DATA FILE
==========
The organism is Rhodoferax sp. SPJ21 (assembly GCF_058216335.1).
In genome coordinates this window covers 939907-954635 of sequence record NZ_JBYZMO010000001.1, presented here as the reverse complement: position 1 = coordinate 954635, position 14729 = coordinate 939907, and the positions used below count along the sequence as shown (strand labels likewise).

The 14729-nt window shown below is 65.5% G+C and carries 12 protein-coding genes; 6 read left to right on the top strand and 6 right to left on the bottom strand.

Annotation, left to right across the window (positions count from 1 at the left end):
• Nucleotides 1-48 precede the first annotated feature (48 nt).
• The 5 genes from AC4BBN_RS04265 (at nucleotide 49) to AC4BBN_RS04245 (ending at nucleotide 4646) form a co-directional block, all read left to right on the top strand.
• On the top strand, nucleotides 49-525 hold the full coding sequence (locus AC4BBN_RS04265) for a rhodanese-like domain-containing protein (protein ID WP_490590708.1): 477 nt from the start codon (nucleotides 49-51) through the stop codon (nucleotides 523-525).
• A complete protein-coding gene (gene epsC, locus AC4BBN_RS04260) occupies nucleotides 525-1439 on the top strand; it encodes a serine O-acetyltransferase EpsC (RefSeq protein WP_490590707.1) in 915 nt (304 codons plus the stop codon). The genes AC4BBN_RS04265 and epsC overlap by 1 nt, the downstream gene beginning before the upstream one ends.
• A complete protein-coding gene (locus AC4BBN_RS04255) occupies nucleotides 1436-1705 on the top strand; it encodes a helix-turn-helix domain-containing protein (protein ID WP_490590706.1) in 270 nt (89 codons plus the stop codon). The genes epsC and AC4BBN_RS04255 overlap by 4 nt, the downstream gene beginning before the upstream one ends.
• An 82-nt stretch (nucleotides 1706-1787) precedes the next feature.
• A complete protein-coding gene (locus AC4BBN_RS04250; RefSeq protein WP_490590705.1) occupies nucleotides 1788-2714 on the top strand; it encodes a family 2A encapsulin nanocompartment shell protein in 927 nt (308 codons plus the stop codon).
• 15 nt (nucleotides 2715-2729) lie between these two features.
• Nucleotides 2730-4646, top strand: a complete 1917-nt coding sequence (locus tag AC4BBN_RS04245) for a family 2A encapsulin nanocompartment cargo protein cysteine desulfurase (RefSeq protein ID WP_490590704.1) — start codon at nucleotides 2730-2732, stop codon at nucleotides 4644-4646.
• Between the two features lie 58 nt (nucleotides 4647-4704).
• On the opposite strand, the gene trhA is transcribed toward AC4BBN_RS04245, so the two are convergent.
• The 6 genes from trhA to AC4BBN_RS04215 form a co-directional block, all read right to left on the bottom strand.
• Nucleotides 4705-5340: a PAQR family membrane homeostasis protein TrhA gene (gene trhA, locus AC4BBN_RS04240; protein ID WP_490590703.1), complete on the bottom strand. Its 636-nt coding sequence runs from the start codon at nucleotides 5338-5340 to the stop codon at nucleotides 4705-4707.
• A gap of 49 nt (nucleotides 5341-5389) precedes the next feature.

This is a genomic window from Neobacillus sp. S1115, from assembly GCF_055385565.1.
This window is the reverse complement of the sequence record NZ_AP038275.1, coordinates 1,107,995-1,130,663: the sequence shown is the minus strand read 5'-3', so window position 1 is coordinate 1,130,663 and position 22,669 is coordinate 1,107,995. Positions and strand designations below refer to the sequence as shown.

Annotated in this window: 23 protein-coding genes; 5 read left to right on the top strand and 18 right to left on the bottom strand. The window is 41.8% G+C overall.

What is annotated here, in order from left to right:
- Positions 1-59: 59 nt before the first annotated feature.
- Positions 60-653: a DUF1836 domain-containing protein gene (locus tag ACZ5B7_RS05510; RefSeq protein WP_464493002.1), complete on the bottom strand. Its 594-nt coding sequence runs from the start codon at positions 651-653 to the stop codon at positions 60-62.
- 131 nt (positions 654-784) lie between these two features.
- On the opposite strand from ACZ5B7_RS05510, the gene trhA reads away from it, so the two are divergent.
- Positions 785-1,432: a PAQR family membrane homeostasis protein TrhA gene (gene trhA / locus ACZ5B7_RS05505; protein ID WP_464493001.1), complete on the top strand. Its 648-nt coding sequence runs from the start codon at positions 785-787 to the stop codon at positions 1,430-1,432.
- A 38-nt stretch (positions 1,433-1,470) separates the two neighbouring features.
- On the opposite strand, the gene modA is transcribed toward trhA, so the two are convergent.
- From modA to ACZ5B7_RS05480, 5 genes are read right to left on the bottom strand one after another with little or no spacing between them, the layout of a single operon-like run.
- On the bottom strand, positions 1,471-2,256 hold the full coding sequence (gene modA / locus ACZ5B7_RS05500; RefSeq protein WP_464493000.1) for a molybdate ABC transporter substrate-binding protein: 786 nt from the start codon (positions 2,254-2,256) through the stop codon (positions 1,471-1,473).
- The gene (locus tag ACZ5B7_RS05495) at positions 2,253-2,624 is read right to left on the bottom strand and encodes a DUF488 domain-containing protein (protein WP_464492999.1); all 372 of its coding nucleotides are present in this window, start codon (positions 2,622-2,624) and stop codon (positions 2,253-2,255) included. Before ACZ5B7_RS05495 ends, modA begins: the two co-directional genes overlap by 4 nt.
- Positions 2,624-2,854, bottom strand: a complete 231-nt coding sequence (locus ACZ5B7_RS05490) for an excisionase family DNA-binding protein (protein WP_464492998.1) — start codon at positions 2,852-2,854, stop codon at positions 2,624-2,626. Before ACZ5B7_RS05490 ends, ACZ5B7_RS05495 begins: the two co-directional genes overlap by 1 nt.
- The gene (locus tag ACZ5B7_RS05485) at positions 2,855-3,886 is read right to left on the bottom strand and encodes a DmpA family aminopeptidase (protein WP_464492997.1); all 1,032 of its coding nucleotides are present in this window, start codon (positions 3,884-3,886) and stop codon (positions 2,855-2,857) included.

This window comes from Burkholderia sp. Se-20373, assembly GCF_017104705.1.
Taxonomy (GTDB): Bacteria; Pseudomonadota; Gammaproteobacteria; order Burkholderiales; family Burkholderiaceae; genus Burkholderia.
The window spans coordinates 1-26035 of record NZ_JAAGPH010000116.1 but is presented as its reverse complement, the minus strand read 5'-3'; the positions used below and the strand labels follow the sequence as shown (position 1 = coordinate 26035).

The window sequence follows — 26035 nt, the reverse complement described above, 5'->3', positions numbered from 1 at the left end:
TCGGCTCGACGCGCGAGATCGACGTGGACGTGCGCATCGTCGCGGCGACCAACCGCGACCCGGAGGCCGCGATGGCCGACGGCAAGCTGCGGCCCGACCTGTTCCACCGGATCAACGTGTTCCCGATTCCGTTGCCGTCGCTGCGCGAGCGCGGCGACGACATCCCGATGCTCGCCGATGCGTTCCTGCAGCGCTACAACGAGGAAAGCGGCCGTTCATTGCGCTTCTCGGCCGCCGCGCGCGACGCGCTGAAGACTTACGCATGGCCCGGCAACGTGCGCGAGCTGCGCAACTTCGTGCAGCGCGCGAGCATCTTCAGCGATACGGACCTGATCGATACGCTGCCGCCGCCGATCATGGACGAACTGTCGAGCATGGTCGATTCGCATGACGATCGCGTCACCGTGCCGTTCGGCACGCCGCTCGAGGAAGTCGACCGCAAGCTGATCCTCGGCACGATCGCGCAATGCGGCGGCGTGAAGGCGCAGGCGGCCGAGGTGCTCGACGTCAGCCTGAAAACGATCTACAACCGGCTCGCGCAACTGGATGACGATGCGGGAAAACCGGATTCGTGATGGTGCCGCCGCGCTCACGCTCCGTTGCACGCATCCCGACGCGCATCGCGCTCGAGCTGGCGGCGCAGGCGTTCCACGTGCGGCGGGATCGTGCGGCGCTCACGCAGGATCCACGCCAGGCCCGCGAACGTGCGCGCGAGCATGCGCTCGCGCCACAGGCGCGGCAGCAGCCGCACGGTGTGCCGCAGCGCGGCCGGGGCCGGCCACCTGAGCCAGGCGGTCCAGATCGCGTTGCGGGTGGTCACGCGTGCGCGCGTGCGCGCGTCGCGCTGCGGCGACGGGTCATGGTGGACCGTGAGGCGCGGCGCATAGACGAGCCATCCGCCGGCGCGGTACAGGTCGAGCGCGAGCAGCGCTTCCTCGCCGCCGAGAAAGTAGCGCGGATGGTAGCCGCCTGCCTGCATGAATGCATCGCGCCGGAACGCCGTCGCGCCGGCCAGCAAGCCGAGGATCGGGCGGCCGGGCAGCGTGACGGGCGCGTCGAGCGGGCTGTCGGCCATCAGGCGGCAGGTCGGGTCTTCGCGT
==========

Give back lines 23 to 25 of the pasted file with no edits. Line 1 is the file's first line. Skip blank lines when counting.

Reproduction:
- Positions 1-59: 59 nt before the first annotated feature.
- Positions 60-653: a DUF1836 domain-containing protein gene (locus tag ACZ5B7_RS05510; RefSeq protein WP_464493002.1), complete on the bottom strand. Its 594-nt coding sequence runs from the start codon at positions 651-653 to the stop codon at positions 60-62.
- 131 nt (positions 654-784) lie between these two features.